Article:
College can mean improved career opportunities and greater earning potential, as well as the chance to become a more educated and well-rounded person. But starting college is no guarantee of finishing and earning a degree. So why do students stop attending college?
The insights we’ve learned from coaching millions of students since 2001 have pointed us to some surprising findings. For starters, academics aren’t always the primary reason students leave school. In reality, a complex set of factors about what goes on outside the classroom can determine higher ed success. That’s why InsideTrack coaching supports students through academic and non-academic challenges — because even a problem that has nothing to do with school can keep someone from showing up ready to learn and succeed.
Tapping into the power of community
We found that trouble connecting to the school community is the number one reason why traditional students leave college. When a student attends a university, they want to belong to that community, and they do so through everything from student government and athletics to religious affiliation, clubs, organizations, and volunteer opportunities, not to mention connecting with their peers in class. But what if the higher ed experience isn’t what they expected?
Zachary, for example, was a first-generation college student with no idea how to navigate the university system or where to go for support. Even though it was the school of his dreams, he was ready to drop out after just a few months. Enter Dan, his InsideTrack Coach.
Dan helped Zachary get connected to the school community — one of the major focus areas of InsideTrack coaching. First up was plugging him into a university program specifically for first-generation students. Dan also encouraged Zachary to use tutoring, reach out to professors and stay in touch with his campus contact for first-generation students. By the time the term was over, Zachary was on track in his classes, planning for his sophomore year and ready to declare a major.
Finding the balance between school and life
With non-traditional students, managing commitments tops the list of reasons for dropping out and not completing their degree. When the work-school-life balance becomes unmanageable, something has to give. Too often, that something is college.
For Susan, heading back to school at age 63 — more than 40 years after high school — meant creating a step-by-step plan. Enrolling in a local community college. Finishing her degree. Launching a new career in medical billing and coding. But like all the best laid plans, there were some bumps along the way, including caring full-time for a relative who had just moved in. As her home — and her schedule — became more crowded, Susan opted for online courses, but worried about trading convenience for the personal school community she craved.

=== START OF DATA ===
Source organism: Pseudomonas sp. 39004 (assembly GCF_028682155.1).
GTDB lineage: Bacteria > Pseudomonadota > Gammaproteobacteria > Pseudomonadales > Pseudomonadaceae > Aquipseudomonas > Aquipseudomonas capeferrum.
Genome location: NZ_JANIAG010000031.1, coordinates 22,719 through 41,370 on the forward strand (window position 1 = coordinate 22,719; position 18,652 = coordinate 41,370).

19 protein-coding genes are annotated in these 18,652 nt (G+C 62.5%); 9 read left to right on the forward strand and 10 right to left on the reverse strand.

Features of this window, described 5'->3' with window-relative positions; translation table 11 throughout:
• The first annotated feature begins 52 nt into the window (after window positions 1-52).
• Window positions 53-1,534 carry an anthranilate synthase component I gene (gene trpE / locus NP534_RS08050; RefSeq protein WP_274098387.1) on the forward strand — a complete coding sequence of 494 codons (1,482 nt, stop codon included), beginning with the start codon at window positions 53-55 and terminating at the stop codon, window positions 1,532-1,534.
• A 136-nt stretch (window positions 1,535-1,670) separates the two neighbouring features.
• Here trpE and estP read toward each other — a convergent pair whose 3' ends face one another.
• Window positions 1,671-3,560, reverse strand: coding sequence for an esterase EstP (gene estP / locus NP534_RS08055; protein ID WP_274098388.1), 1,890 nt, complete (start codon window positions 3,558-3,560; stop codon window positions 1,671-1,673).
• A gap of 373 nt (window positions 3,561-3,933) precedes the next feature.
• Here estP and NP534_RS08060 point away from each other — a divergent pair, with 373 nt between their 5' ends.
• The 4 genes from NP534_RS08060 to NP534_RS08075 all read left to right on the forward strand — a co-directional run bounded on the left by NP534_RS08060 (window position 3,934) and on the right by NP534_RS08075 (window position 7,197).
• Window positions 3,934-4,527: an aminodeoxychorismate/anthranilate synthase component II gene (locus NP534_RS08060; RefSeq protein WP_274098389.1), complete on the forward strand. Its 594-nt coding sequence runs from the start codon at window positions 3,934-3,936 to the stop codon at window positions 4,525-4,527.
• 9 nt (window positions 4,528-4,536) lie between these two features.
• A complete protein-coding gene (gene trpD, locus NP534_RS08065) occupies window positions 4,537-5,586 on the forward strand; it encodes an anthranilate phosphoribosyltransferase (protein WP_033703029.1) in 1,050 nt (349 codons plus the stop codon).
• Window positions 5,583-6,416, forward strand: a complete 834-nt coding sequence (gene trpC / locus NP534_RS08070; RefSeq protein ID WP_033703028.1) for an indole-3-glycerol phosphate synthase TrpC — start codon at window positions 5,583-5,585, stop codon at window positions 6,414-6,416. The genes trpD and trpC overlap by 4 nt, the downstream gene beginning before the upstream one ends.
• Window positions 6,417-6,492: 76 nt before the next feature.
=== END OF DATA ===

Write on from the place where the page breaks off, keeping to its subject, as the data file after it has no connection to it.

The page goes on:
Fortunately for Susan, her college partners with InsideTrack to increase persistence for underrepresented students. Susan told her coach, Casey, that procrastination would be a problem for her. So Casey helped her carve out time every day that was dedicated as “class time.” In addition, tech resources and a tutoring center helped Susan stay connected. Working in tandem with her coach, Susan recharged her routine. Yet one challenge remained: Susan’s sense of isolation from the rest of her classmates. With the support of Casey, her professor and her advisor, Susan was able to switch to an on-campus version of one of her courses — creating a classroom experience where she could thrive and propel herself closer to a new career.
Putting a price on education
It’s no surprise that finances are often listed as being a key barrier to remaining in school. Higher education often comes with a high price tag, creating a sense of anxiety when students start to get the bills.
Ann went back to school with the goal of getting an apartment for herself and her young son. After 18 years at the same job, she was laid off and living with a friend. Unemployed for nearly a year, she decided to boost her marketability, so she enrolled in a college course in office administration to improve her computer skills. When she first met with her advisor, who was trained in coaching strategies by InsideTrack, the financial pressures were clearly weighing on her. Ann’s advisor listened intently to her story and then created a plan to help.
Thanks to her advising sessions, Ann found after-school daycare for her son and an eligible work-training program that covered the cost of her tuition — all because Ann had taken the time to seek one-on-one help from an advisor who knew to ask about her life outside the classroom.
Student names have been changed.
To learn more about how insights like this can help your institution deliver better outcomes to your students, talk to a coach.Talk to a Coach